Arkansas Lawmakers Again Seek Duck Hunt Fix

WASHINGTON — Arkansas could decide for itself if duck hunting can occur on rolled rice fields under legislation introduced Thursday in the House and Senate.

U.S. Sen. Tom Cotton, R-Ark., and U.S. Rep. Rick Crawford, R-Jonesboro, introduced the bills aimed at resolve an ongoing dispute between U.S. Fish and Wildlife Service and Arkansas rice farmers over “baited” fields.

In 2012, the agency warned rice growers that some of their fields that had been rolled — as farmers often do after harvest — could be off limits to waterfowl hunting. That summer’s drought led to an early rice harvest, which was followed by heavy rains that caused a rare secondary “ratoon” crop to sprout. In Arkansas, local cooperative extension offices advised farmers to plow under the secondary rice to return nutrients to the soil.

Fish and Wildlife cautioned them that if rice heads emerge from those fields, they would be considered “baited” and therefore illegal for waterfowl hunting. The law is intended to prohibit hunters from luring ducks or other game to them with food. Many Arkansas rice farmers lease their fields to migratory waterfowl hunters but that year refrained because of the potential penalties from hunting over baited fields.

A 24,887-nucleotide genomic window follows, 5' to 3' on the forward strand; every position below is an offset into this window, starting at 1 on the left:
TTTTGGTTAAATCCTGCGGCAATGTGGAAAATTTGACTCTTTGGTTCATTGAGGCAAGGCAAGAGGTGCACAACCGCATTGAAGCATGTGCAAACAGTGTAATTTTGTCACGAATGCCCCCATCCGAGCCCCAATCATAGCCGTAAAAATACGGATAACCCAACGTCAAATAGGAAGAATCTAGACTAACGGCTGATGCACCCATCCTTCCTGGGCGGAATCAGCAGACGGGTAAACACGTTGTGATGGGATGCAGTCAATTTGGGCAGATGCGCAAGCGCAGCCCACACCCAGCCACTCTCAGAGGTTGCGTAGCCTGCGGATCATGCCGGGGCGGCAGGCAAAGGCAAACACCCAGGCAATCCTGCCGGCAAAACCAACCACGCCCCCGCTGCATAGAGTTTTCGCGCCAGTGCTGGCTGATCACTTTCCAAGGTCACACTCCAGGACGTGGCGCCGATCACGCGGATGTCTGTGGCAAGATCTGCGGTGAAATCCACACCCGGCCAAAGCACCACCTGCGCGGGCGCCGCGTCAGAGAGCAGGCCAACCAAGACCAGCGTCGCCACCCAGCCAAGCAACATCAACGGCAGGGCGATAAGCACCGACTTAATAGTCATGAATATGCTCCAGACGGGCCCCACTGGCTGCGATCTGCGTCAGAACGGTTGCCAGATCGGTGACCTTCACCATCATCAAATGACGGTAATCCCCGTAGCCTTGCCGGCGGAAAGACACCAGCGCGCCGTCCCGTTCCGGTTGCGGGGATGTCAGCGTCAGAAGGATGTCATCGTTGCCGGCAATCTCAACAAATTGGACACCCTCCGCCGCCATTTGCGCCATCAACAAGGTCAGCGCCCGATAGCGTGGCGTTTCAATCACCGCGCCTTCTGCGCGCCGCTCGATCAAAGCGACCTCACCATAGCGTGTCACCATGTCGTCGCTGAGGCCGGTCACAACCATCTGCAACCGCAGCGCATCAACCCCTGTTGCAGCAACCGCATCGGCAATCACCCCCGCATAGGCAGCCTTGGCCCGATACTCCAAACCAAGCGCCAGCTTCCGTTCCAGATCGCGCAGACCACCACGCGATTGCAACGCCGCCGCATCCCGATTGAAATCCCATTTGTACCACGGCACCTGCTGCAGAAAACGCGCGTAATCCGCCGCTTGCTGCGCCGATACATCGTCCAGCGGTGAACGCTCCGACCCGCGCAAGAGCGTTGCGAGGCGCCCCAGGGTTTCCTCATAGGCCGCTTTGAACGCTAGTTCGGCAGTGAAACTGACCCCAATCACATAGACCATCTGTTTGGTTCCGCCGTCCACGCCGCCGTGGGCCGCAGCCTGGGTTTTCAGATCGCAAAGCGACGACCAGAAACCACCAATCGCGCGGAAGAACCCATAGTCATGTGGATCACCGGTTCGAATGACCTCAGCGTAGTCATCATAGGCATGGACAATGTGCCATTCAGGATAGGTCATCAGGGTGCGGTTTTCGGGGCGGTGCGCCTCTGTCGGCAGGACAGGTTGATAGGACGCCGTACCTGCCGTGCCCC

Crawford and Cotton would make an exemption from the “baited” rule if farmers are following best practices provided by their state Cooperative Extension Office.

“Rice farmers in my district routinely roll their fields,” Crawford said. “However, under current federal rules, if a ratoon crop emerges after initial harvest, farmers can’t manipulate those fields and still hunt on them. As the law now stands, farmers must choose between tending to their fields or hunting during duck season. I don’t believe our hunters and farmers should be punished by federal agencies for taking care of the land in the way they know best.”

Cotton said the bill “will provide much needed relief to Arkansas farmers and provide a resolution to a problem created by big government overregulation.”

The House last year included a similar provision in a broader hunting and fishing bill that it passed, 268 to 154. The Senate, however, did not take the bill up before the 113th session ended.